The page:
Hearts Beat Loud (Gunpowder & Sky, PG-13)

S ometimes the performance of one actor can make a film worth seeing. Writer/director Brett Haley clearly understands this—the number one reason to see his 2017 film The Hero was the performance of Sam Elliott, and the number one reason to see his latest feature, Hearts Beat Loud, is the vibrant performance of Kiersey Clemons.

Clemons plays Sam Fisher, daughter of widower Frank Fisher (Nick Offerman). Father and daughter couldn’t be more different: Sam is a top student heading off in the fall to do pre-med at UCLA, while Frank is an aging hippie who once dreamed of a musical career and today runs a record store in Red Hook. Today the shop is endangered due to rising rents, but in any case it’s not clear how they could have survived on what can’t have been much of an income—Frank is an older version of John Cusack’s character in High Fidelity, more interested in maintaining his sense of superiority over customers than in selling records, and isn’t interested in cashing in on the hipster taste for vinyl—but they have a spacious and comfortable apartment, nice clothes, and apparently none of the problems that tend accompany real, rather than hipster, poverty, from bad teeth to poor education to abuse by the police.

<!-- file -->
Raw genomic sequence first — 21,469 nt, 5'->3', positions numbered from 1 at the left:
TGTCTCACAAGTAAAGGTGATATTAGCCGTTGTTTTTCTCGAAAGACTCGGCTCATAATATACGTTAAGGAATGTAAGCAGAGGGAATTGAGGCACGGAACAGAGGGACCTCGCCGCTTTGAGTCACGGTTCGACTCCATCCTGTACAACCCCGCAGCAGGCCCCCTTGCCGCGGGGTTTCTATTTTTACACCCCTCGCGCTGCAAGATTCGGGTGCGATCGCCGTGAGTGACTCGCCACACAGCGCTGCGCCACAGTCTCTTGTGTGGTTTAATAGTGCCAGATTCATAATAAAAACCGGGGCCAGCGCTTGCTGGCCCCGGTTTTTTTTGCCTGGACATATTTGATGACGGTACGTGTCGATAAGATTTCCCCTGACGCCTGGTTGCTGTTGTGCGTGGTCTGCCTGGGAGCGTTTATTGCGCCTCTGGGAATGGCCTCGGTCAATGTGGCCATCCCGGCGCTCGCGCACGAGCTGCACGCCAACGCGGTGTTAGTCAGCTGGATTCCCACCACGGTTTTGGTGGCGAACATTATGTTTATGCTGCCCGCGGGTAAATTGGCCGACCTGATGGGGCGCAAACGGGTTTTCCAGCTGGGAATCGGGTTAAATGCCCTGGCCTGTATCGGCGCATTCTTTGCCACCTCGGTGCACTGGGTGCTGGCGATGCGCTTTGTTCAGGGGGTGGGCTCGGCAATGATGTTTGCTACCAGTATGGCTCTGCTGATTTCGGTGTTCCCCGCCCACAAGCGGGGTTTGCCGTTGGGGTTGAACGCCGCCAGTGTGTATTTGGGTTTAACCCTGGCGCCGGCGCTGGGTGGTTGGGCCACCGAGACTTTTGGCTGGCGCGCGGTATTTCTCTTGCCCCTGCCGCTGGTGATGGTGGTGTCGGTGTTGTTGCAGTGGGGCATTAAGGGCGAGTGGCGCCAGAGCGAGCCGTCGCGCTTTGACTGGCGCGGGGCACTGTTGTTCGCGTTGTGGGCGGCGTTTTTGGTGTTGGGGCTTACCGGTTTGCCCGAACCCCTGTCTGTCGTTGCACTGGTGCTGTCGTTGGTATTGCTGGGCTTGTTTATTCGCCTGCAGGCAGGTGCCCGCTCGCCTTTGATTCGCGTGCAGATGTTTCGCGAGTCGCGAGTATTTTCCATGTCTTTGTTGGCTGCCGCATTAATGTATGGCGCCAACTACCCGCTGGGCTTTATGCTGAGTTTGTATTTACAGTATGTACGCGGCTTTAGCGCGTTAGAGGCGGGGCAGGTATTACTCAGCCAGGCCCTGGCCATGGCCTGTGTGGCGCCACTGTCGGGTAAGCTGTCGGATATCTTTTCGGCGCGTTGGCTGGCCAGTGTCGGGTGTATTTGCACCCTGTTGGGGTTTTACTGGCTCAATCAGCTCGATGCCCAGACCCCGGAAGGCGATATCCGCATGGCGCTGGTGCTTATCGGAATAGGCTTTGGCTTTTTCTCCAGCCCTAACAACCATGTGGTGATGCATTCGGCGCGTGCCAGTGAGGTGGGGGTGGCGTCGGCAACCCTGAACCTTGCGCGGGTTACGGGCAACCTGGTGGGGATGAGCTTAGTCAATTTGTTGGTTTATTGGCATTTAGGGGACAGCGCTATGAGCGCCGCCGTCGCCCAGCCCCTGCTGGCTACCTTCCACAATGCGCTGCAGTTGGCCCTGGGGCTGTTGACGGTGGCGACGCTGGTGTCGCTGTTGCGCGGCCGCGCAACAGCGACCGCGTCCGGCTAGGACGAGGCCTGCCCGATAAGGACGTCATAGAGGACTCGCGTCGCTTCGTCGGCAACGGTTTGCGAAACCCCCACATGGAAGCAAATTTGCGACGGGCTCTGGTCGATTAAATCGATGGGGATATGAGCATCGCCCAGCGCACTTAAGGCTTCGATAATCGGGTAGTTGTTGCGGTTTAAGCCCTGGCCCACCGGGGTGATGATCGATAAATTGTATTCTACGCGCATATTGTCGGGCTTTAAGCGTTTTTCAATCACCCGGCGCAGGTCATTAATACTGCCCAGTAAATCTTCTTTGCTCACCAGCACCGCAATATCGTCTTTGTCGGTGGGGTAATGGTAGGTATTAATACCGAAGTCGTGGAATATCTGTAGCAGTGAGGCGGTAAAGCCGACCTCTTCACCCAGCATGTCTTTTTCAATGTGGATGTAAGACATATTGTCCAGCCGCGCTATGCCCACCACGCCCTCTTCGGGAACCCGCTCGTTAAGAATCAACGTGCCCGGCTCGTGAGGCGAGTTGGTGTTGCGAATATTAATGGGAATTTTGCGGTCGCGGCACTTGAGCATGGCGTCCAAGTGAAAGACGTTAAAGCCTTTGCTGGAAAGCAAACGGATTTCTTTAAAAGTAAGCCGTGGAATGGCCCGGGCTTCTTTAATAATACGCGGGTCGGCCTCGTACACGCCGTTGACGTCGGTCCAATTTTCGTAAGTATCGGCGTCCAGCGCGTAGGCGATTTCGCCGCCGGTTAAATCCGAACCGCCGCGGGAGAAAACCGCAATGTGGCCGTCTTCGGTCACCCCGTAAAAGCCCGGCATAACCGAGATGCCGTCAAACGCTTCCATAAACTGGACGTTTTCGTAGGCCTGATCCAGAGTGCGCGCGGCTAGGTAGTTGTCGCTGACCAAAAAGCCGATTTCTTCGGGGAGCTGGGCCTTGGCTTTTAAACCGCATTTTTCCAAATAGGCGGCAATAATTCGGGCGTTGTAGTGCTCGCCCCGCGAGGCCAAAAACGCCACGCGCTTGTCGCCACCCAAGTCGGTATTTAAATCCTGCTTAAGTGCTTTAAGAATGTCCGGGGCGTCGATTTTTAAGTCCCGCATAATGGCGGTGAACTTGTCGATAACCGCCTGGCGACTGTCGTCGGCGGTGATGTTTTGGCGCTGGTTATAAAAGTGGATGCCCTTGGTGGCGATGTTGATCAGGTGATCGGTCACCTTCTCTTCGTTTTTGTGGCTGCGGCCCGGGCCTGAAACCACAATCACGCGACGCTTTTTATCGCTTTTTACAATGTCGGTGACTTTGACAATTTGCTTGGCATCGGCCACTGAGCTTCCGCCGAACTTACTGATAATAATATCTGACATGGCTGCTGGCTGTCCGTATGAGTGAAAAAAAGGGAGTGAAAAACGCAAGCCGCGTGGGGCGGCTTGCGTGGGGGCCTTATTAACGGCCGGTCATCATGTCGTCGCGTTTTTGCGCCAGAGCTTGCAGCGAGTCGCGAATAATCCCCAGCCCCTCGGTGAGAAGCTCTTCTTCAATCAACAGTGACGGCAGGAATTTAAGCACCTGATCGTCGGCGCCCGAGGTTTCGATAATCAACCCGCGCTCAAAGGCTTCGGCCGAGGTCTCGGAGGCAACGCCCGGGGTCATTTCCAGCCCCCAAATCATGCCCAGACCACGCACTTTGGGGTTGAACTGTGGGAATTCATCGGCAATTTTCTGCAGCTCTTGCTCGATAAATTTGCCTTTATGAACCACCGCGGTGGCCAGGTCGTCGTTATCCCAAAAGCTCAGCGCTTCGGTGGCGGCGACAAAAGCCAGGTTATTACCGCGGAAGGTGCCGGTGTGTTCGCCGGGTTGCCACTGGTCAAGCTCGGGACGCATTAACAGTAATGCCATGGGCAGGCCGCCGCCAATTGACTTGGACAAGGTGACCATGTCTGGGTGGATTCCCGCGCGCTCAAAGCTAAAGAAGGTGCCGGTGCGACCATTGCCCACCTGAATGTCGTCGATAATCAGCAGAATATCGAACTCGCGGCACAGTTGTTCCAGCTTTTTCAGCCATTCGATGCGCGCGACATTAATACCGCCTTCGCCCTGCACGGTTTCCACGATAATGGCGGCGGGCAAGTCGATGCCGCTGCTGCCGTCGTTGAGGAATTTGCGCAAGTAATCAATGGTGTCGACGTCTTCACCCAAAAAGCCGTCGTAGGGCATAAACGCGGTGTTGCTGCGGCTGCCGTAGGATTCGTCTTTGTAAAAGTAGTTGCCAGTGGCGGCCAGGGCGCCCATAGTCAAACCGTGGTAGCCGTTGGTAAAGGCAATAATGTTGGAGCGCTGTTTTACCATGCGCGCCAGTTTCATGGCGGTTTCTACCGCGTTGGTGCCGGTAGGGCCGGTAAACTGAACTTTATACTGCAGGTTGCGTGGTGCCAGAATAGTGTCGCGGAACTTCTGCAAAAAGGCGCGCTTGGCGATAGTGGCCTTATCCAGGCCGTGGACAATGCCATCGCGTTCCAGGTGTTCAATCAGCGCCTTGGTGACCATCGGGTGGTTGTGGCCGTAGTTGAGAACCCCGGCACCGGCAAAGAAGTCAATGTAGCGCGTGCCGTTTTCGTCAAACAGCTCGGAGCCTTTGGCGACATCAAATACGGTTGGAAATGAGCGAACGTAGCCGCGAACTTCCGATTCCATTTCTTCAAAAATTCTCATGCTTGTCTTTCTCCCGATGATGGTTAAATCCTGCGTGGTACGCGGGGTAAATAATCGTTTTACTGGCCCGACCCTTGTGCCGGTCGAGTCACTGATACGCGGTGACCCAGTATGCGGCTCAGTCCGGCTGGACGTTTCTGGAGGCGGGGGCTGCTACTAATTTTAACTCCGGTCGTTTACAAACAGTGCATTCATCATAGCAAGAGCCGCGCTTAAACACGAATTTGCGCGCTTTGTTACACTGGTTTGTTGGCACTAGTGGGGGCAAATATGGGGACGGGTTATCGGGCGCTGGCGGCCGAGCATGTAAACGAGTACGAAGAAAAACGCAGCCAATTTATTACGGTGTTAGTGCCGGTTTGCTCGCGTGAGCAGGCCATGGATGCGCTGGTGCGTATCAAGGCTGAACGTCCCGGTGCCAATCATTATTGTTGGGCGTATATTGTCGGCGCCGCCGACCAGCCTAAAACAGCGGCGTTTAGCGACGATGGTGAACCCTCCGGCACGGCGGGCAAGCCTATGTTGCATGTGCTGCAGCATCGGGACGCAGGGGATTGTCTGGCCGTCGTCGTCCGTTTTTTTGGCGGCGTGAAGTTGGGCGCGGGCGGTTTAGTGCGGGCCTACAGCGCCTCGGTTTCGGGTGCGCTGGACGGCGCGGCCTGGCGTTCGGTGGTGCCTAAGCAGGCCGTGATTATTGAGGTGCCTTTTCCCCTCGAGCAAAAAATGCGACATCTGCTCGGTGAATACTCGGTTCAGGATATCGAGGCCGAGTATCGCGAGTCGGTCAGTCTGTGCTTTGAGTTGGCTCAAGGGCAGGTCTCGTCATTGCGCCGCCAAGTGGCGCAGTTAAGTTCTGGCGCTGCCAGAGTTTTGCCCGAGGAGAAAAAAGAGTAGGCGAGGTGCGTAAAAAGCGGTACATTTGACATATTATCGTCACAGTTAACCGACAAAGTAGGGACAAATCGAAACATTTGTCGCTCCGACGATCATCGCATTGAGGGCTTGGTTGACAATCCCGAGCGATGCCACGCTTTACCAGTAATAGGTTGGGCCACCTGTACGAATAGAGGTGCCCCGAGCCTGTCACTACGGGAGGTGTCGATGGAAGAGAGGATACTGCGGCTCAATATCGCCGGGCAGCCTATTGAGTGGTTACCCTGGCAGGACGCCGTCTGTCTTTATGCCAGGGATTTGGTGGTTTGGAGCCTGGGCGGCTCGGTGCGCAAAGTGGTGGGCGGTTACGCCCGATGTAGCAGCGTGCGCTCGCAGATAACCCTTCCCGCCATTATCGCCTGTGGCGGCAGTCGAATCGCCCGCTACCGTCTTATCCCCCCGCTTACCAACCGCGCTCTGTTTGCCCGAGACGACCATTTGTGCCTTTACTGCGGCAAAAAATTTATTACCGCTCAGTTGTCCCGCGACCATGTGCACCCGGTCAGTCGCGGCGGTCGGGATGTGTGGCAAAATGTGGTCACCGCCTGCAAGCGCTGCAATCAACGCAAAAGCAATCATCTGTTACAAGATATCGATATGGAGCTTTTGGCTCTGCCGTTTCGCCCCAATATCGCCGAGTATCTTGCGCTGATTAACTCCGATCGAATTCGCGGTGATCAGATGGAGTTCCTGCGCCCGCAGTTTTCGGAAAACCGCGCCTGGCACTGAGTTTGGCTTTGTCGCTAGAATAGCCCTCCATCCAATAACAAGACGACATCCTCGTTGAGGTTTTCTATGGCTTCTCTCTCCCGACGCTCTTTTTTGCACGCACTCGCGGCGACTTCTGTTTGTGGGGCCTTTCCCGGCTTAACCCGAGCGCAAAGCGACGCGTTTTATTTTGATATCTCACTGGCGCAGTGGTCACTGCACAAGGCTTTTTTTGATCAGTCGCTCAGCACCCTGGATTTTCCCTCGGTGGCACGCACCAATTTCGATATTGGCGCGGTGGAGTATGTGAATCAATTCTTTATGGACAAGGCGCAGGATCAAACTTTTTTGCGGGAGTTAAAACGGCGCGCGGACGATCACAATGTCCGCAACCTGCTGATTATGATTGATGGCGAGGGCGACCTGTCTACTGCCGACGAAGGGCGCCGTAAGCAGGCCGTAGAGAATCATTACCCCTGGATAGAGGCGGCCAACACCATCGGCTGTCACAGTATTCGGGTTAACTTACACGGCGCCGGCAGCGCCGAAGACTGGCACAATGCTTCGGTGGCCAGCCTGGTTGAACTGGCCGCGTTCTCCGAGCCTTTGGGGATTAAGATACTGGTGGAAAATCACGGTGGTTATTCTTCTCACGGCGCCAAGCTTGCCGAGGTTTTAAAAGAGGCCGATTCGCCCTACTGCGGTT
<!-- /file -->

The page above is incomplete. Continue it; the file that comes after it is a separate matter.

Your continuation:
One thing Sam and Frank have in common is music. When Frank is able to entice his studious daughter away from her textbooks to jam with him, the result is a song that he uploads to Spotify without telling her (bad move, dad!), where it gains some traction. He takes this as a sign that his musical dreams might yet be realized, and before long he’s planning their national tour, again without checking with Sam or considering her very specific career plans (and the special challenges she will face in science and medicine as a queer black woman). He’s also oblivious of the odds against any musicians, however talented, making serious money in this day and age (and he certainly doesn’t realize that Spotify is part of the problem—getting your music heard may be easier than ever, but making a living from it is something else again.

Despite his gray beard, Frank has the maturity of a teenager, making him one in a long line of cinematic man-boys who just don’t want to grow up. Although Offerman makes his character charming, your patience with this particular archetype will certainly influence how much you enjoy this film. Another is your patience or lack thereof with the romanticized view of supposed poverty, and Frank’s incomprehension of the role that he played, as a “pioneer” in what was once considered a slum neighborhood, in bringing about the gentrification that is now pricing him out of the market.

Hearts Beat Loud  has a strong supporting cast, including Blythe Danner as Frank’s mother, who apparently suffers from dementia, Toni Collette as his landlord, and Ted Danson as his bartender, and most of all Sasha Lane as Sam’s girlfriend. Lane and Clemons’ scenes together, as two young women enjoying a summer romance in the big city, are the sweetest moments in the film. | Sarah Boslaugh

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